Stretching & Pain – The Myths, The Facts & What’s the Point?!

How many of you include passive or active stretching in your teaching to ‘lengthen a muscle/muscle group’?  How many of you identify ‘short and tight’ muscles as precursors to inhibition of movement or pain?  Most of us do, right?

Here’s the thing; you can’t change the length of a muscle…

Muscles do not change length when ‘stretched’.  You are not physically changing the length of any fibre, not laying down more sarcomeres in a chain, you’re not ‘pulling it’; so, what are we doing?

To change the actual length of a muscle it would have to be immobilised for around 6 to 8 weeks like when you have an elbow in a cast, with the elbow kept in a flexed position.  In this instance the muscles detect a new neutral position of the joint and reduces sarcomeres from within the chain on the bicep, whilst laying more sarcomeres down in the chains in the triceps.

So, our 10 minutes of passive or active ‘stretching’ will do essentially nothing.  But we ‘feel’ something; it feels like it lengthens, doesn’t it?  This is sensitivity at the end of the joint range of motion (ROM).  When we initially pull into a stretch, the end ROM is sensitive and the nervous system responds with a ‘pain’ like signal.  When we hold the angle, we desensitise the nervous system and feel a reduction in that ‘pain’ signal so we can move further into the joint.

 

Why is this important?

 

It has far reaching consequences for managing pain in the sense that reduction of pain can be facilitated purely through the mechanism of desensitisation i.e. relaxation.  An overly stimulated nervous system will kick back pain signals even when there is no injury or even after an injury has recovered.  Most soft tissues will recover within 4-6 weeks; after that the pain sensation is a central nervous system issue and needs to be soothed.

 

Beliefs

Unfortunately, belief systems are very powerful and we live in a cultural dimension which dictates that, pathology leads to pain; that pain has to mean injury, and that injury means inhibition.  None of these things however, are related.

On viewing X-rays and scans from tens of thousands of participants in a study, it was found that individuals suffering pain in seemingly dysfunctional joints, had similar pathologies in other joints without any pain.  Therefore, it was not the pathology that was causing the pain, it may have been the trauma of an injuring event or associated stresses in an individual’s life at the time of initial injury, that maintained an overly stimulated nervous system and subsequent pain signals.

That being said, we must not ‘rubbish’ our clients’ long held beliefs in their bodies inhibitions, instead it has value to submit to their current beliefs systems and gently but purposely engage them in a new narrative over time.

 

So what do we do?

Taking joints to the end of the range and facilitating desensitisation is in itself, a relaxing activity that can reduce pain.  So, stretching isn’t redundant it just doesn’t behave in the way that we thought.  But, we can further encourage desensitisation by creating and facilitating an environment which calms the nervous system e.g. using a calm voice, encouraging release of tension, using gentle music, subtle scents etc.  We can also change our narrative and start using different language to re-educate our clients ‘e.g. Can you feel the sensitivity in that joint (not muscle)? Can you relax into it?  Let it melt away.’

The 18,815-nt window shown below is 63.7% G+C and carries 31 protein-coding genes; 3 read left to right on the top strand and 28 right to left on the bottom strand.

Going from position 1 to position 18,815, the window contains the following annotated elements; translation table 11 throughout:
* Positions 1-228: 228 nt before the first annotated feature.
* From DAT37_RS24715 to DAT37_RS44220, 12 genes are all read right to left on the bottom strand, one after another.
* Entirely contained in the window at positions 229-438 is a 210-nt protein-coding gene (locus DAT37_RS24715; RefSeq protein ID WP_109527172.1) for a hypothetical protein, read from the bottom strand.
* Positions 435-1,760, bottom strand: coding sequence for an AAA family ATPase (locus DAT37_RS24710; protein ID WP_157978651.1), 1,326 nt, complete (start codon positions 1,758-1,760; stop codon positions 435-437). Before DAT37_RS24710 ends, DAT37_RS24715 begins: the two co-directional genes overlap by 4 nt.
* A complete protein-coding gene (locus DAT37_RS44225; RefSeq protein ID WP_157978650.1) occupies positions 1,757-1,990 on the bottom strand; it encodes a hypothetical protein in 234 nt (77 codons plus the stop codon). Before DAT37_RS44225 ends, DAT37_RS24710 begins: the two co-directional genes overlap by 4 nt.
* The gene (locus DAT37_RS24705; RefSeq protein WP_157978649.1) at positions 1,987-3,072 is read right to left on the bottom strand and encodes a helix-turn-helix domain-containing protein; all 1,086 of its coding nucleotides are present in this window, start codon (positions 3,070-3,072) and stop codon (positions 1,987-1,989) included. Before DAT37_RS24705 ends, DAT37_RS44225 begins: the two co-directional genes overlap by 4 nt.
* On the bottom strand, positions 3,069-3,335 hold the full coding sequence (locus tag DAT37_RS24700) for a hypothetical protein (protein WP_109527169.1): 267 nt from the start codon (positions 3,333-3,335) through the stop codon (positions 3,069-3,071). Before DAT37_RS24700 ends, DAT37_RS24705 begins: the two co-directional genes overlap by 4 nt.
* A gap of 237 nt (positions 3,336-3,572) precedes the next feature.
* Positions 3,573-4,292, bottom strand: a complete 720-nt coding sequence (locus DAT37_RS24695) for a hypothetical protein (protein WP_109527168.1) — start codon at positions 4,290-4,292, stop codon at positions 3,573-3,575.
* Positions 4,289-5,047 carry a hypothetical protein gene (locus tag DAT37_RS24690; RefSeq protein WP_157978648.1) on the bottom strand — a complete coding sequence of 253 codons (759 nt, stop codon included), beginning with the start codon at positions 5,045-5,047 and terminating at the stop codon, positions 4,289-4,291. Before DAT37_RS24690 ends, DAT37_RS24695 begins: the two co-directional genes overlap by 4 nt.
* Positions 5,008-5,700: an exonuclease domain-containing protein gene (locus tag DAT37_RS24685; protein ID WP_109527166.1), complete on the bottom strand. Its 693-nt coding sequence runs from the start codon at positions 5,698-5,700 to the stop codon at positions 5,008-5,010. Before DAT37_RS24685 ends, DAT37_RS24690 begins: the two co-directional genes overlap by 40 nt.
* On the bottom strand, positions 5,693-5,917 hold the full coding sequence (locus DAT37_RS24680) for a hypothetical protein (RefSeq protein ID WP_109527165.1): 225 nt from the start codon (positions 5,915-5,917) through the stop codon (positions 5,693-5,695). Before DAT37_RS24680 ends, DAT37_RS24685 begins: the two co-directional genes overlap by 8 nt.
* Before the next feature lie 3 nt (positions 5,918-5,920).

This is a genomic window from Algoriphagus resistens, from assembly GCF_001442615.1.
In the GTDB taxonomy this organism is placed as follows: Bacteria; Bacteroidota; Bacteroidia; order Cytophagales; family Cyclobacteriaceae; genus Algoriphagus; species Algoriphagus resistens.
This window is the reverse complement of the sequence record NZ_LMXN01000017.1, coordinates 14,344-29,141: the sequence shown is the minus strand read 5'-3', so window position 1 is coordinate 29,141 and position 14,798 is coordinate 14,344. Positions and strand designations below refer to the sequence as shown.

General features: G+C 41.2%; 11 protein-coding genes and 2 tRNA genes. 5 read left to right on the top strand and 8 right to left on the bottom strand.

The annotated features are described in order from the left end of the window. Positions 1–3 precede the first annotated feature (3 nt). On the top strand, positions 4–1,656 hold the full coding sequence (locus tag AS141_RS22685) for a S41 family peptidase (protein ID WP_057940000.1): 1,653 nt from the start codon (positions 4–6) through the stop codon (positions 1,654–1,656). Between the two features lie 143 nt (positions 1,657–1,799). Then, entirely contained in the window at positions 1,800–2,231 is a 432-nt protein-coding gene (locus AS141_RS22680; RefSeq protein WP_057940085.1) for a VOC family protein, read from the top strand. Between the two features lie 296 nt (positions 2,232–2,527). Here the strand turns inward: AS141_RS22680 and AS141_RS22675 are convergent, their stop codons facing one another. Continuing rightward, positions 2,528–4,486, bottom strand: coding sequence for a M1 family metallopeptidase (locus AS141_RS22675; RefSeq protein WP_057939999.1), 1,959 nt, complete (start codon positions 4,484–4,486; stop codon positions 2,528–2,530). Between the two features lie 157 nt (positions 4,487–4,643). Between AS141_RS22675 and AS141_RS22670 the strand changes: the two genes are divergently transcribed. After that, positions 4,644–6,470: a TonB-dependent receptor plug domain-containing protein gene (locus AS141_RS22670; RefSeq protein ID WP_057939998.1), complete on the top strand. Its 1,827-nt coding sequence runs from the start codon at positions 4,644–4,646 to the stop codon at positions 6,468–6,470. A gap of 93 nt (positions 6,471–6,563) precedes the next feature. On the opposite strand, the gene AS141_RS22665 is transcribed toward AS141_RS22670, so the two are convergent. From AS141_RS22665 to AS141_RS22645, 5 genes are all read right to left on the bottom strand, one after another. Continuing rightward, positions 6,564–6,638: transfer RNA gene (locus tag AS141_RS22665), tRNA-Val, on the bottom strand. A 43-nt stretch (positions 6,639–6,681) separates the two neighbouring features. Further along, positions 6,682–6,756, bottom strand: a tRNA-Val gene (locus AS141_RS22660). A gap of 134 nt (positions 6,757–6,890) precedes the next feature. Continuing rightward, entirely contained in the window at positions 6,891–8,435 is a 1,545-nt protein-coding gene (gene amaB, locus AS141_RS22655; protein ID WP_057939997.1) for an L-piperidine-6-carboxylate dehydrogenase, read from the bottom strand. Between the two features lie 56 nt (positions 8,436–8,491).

It’s important that clients also understand that ROM gains made through practise can be 100% reversed after 4 weeks of inactivity, so encouraging home routines are important for their psychology; their need to feel that they are improving all the time and maintaining their physical well-being.  This in itself is important for calming a stressed nervous system, i.e. not getting annoyed with oneself for perceived ‘steps backwards’.

Try and introduce more life-based mindfulness into their practise like asking them to relate movement to things they do outside of their lesson, so that when they are not in class; they are walking down the street etc., maybe they focus for 5 minutes on lengthening their stride to open the hips like in knee stretches on the reformer etc.

To summarise, whilst we might not be changing muscle lengths when we ‘stretch’, it still has value overall to our wellbeing.   By holding stretches we desensitise that end ROM, calm the nervous system and that in itself promotes an overall feeling of release from ‘tension’ and its associated pains. Focus on relaxation into movement and promote the ethos of ‘taking time to relax’ in life by teaching; then leading by example. Include functional exercises for those inhibited by pain e.g. walking with intentional focus as previously suggested, or reaching for things in high places for shoulder inhibition; fundamentally…

 

…calm and soothe yourself and your clients for reduction of pain and release from inhibition.

Big respect for Marie-Claire, her knowledgeable teacher training, the course was great….. it has given me some really useful extras to incorporate into each of the various levels of classes I teach. Tracey, Mini Balls Course

Get In Touch

Email: marieclaire@themovementspecialist.co.uk

Tel: 07919 286419

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